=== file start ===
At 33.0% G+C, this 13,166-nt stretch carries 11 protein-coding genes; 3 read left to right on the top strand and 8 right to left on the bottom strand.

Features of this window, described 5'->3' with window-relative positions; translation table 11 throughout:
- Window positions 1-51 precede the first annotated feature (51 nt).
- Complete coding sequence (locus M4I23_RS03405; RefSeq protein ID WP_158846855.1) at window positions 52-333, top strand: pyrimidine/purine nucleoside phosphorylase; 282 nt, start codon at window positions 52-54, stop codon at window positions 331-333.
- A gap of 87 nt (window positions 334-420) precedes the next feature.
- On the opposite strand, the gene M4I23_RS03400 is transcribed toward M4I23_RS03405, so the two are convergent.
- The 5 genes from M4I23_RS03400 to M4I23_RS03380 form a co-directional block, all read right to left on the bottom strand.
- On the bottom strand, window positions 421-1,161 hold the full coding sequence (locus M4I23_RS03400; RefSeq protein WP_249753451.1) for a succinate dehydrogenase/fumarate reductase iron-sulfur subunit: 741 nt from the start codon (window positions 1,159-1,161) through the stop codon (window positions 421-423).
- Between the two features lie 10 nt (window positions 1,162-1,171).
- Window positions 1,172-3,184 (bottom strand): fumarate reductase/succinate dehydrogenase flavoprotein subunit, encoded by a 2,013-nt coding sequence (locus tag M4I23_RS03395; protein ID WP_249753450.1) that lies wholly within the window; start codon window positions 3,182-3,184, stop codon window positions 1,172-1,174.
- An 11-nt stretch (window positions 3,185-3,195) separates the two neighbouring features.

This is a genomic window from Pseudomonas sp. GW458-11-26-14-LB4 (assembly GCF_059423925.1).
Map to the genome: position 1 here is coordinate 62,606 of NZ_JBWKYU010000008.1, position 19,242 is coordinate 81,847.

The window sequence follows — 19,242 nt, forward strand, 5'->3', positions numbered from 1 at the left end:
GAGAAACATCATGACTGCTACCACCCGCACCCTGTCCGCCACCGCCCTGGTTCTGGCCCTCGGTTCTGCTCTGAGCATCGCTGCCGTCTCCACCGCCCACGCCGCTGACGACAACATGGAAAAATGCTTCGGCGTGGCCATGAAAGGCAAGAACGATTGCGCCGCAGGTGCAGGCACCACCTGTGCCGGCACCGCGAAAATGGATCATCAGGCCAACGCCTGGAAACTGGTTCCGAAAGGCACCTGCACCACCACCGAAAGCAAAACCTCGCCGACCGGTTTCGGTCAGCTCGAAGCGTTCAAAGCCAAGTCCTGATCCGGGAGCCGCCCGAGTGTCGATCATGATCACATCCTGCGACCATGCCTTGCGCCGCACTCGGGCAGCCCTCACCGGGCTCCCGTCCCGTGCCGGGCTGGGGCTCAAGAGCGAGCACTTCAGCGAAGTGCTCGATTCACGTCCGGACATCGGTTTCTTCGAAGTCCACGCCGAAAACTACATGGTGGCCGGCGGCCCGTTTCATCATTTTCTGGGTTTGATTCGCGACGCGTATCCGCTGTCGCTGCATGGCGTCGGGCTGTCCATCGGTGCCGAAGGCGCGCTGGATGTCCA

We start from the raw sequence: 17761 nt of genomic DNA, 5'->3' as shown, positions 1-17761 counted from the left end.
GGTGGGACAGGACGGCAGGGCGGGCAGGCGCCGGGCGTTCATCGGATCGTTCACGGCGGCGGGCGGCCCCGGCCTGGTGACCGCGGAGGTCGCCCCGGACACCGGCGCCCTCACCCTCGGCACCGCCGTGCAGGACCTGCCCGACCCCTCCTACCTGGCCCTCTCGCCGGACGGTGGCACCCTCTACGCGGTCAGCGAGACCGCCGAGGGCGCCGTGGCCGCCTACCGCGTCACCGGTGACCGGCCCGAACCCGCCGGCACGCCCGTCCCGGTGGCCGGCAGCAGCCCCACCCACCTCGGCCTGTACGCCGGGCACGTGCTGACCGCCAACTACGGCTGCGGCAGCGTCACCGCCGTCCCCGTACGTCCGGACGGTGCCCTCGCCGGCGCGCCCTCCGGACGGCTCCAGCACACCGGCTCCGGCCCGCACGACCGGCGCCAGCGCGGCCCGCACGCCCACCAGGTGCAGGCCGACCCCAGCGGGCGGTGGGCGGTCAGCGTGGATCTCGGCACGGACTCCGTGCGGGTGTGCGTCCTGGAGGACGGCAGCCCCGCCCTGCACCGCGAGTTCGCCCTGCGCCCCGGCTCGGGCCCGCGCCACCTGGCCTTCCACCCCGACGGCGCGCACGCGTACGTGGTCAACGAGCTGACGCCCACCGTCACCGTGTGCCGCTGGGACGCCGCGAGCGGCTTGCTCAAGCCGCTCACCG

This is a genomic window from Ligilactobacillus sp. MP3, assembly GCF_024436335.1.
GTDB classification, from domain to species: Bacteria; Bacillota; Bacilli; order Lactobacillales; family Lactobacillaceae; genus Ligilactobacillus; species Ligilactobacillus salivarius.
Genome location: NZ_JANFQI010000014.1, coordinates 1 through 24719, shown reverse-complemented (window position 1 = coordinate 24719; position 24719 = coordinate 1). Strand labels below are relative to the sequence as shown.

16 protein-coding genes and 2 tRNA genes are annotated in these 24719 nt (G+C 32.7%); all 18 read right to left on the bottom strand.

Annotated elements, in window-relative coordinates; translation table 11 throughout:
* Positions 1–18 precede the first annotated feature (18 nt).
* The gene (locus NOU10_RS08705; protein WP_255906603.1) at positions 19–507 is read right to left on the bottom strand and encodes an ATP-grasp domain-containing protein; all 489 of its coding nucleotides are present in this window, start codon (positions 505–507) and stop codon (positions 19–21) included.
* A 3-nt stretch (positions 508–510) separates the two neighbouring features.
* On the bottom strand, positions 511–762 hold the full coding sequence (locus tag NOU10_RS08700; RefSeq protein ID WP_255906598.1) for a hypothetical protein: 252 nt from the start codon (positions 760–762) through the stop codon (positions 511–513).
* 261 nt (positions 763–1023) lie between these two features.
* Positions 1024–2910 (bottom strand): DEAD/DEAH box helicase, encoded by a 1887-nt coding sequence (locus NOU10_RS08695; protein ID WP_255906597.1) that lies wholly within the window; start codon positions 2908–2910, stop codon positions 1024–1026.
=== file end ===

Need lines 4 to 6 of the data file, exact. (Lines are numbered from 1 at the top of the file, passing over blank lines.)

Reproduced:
- Complete coding sequence (locus M4I23_RS03405; RefSeq protein ID WP_158846855.1) at window positions 52-333, top strand: pyrimidine/purine nucleoside phosphorylase; 282 nt, start codon at window positions 52-54, stop codon at window positions 331-333.
- A gap of 87 nt (window positions 334-420) precedes the next feature.
- On the opposite strand, the gene M4I23_RS03400 is transcribed toward M4I23_RS03405, so the two are convergent.